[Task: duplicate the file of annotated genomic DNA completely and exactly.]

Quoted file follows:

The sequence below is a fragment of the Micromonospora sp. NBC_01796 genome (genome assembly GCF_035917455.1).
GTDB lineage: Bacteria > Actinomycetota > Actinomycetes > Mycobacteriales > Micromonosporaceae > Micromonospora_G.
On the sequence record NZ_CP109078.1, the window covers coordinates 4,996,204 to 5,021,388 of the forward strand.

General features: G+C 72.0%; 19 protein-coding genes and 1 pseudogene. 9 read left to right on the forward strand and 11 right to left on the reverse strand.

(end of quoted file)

The sequence below is a fragment of the Micromonospora sp. NBC_01796 genome (genome assembly GCF_035917455.1).
GTDB lineage: Bacteria > Actinomycetota > Actinomycetes > Mycobacteriales > Micromonosporaceae > Micromonospora_G.
On the sequence record NZ_CP109078.1, the window covers coordinates 4,996,204 to 5,021,388 of the forward strand.

General features: G+C 72.0%; 19 protein-coding genes and 1 pseudogene. 9 read left to right on the forward strand and 11 right to left on the reverse strand.